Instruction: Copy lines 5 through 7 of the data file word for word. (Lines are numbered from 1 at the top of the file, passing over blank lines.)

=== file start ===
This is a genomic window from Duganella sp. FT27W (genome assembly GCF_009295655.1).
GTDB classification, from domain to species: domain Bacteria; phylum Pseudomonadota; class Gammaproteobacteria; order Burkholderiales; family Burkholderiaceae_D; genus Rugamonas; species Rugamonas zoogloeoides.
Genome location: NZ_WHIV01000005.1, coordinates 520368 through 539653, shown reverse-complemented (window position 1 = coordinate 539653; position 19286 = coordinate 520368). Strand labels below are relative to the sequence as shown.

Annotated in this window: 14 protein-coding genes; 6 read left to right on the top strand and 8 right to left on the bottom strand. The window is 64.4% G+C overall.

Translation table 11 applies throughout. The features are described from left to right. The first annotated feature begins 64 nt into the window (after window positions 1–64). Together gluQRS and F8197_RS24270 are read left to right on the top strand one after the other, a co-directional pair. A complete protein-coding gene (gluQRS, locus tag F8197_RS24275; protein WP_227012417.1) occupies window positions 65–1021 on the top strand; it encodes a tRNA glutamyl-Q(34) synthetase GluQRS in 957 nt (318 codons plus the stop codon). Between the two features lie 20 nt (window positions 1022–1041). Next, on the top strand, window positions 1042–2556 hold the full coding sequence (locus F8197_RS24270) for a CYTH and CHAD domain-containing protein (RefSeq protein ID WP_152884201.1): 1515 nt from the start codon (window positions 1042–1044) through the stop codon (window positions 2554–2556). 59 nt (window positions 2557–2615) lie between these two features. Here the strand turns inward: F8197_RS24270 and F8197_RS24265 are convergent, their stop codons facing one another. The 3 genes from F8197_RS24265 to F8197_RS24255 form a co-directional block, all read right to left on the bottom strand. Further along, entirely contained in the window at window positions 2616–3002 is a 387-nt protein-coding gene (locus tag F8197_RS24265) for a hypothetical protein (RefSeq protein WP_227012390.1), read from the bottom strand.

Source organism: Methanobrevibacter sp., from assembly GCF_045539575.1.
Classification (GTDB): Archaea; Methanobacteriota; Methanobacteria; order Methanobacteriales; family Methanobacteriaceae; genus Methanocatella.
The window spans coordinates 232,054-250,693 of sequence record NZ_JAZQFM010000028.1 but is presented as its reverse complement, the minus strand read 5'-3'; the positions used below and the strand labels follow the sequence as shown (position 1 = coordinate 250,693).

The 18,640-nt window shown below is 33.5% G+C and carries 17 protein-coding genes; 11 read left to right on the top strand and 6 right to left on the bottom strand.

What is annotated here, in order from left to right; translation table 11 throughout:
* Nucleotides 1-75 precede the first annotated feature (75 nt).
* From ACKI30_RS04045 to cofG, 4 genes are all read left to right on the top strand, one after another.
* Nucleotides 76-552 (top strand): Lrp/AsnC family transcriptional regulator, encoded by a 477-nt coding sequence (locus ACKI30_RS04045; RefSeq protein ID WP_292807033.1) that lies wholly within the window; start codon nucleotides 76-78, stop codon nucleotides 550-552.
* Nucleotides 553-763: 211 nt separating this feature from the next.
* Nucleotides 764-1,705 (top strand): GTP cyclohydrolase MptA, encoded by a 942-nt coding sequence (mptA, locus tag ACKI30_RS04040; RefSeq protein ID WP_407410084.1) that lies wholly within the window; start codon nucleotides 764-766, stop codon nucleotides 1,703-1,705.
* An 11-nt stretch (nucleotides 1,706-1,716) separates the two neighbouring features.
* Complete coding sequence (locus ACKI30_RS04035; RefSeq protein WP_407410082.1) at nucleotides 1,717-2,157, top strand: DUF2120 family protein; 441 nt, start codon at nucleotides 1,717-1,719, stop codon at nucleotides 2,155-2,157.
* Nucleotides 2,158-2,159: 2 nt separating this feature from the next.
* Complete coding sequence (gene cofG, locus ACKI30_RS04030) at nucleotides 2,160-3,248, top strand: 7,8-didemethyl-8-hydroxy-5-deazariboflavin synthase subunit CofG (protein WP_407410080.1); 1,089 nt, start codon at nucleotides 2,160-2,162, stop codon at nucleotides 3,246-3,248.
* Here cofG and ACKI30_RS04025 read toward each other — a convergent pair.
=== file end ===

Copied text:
Translation table 11 applies throughout. The features are described from left to right. The first annotated feature begins 64 nt into the window (after window positions 1–64). Together gluQRS and F8197_RS24270 are read left to right on the top strand one after the other, a co-directional pair. A complete protein-coding gene (gluQRS, locus tag F8197_RS24275; protein WP_227012417.1) occupies window positions 65–1021 on the top strand; it encodes a tRNA glutamyl-Q(34) synthetase GluQRS in 957 nt (318 codons plus the stop codon). Between the two features lie 20 nt (window positions 1022–1041). Next, on the top strand, window positions 1042–2556 hold the full coding sequence (locus F8197_RS24270) for a CYTH and CHAD domain-containing protein (RefSeq protein ID WP_152884201.1): 1515 nt from the start codon (window positions 1042–1044) through the stop codon (window positions 2554–2556). 59 nt (window positions 2557–2615) lie between these two features. Here the strand turns inward: F8197_RS24270 and F8197_RS24265 are convergent, their stop codons facing one another. The 3 genes from F8197_RS24265 to F8197_RS24255 form a co-directional block, all read right to left on the bottom strand. Further along, entirely contained in the window at window positions 2616–3002 is a 387-nt protein-coding gene (locus tag F8197_RS24265) for a hypothetical protein (RefSeq protein WP_227012390.1), read from the bottom strand.

Source organism: Methanobrevibacter sp., from assembly GCF_045539575.1.
Classification (GTDB): Archaea; Methanobacteriota; Methanobacteria; order Methanobacteriales; family Methanobacteriaceae; genus Methanocatella.